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A Canadian solder with the Princess Patricia's Light Infantry speaks with Afghan villagers in the Dand area of Kandahar province on Tuesday, Jan. 26, 2010.
A Canadian solder with the Princess Patricia's Light Infantry speaks with Afghan villagers in the Dand area of Kandahar province on Tuesday, Jan. 26, 2010.

Globe editorial

Honouring Canada's commitment Add to ...

Canada should look favourably at any NATO request to keep some soldiers in Afghanistan, in a training capacity, beyond the 2011 end to the mission in Kandahar. Conservative and past Liberal governments have shared a commitment to the process of nation-building in Afghanistan, as well as a complementary interest in preserving Canada's national security and that of our allies. Some continuing training role would adhere to those objectives and honour the enormous sacrifices made by Canada's servicemen and women in pursuit of them.

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The Globe and Mail reported on Thursday that the size of the commitment sought by NATO, expected to be formalized later this year, would be in the order of 500 to 600 troops. That is a substantial reduction from the current strength of 2,300, but is a number high enough that it is expected to provoke opposition within Liberal ranks.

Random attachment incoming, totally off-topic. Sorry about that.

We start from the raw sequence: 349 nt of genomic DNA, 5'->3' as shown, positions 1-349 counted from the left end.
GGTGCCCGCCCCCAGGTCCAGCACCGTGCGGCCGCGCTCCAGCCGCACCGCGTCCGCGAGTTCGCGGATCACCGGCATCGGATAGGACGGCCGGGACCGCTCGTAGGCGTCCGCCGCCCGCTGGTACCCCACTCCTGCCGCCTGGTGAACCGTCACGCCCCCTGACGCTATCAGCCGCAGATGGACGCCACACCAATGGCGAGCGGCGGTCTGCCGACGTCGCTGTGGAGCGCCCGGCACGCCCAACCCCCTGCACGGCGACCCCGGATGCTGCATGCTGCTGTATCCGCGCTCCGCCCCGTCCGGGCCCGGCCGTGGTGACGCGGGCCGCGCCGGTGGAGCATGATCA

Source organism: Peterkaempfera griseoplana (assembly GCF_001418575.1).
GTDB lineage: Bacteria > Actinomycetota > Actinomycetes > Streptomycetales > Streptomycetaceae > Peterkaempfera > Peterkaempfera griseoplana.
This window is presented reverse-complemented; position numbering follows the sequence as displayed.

The Liberals, when in government, committed Canada to the Afghan campaign, and subsequently upgraded that commitment to involve front-line fighting in Kandahar, but the costs of the fighting in human terms and the intractability of the enemy have soured some in the party to any military involvement past 2011, even a low-risk training role in Kabul that appears tailor-made for Canada.

Such a failure of resolve would reflect poorly on the Liberal Party, but it also has the potential to hurt Canada, as it may be seen from abroad as a Canadian retreat, not a Liberal one. The timing - just when the benefits of the U.S. surge would start to become apparent - could erode the goodwill Canada has built up since 2002 with the U.S. and other NATO partners, international relief agencies, and the Afghan people.

In some small way, it could also undermine what Canada has achieved in the country. A well trained and equipped national army is critical to the future stability of Afghanistan and its fragile democracy. It is necessary to protect the advances made in human rights and the status of women. It is true that some other ally, perhaps once again the U.S., would move in to fulfill that role. But Canada has an ongoing stake in the country and the ultimate triumph over the Taliban, and should be on the ground in order to assert as much.

Once the expected formal request for a training mission after 2011 is received, Prime Minister Stephen Harper should seek parliamentary endorsement. His government should be able to anticipate the support of the Loyal Opposition.

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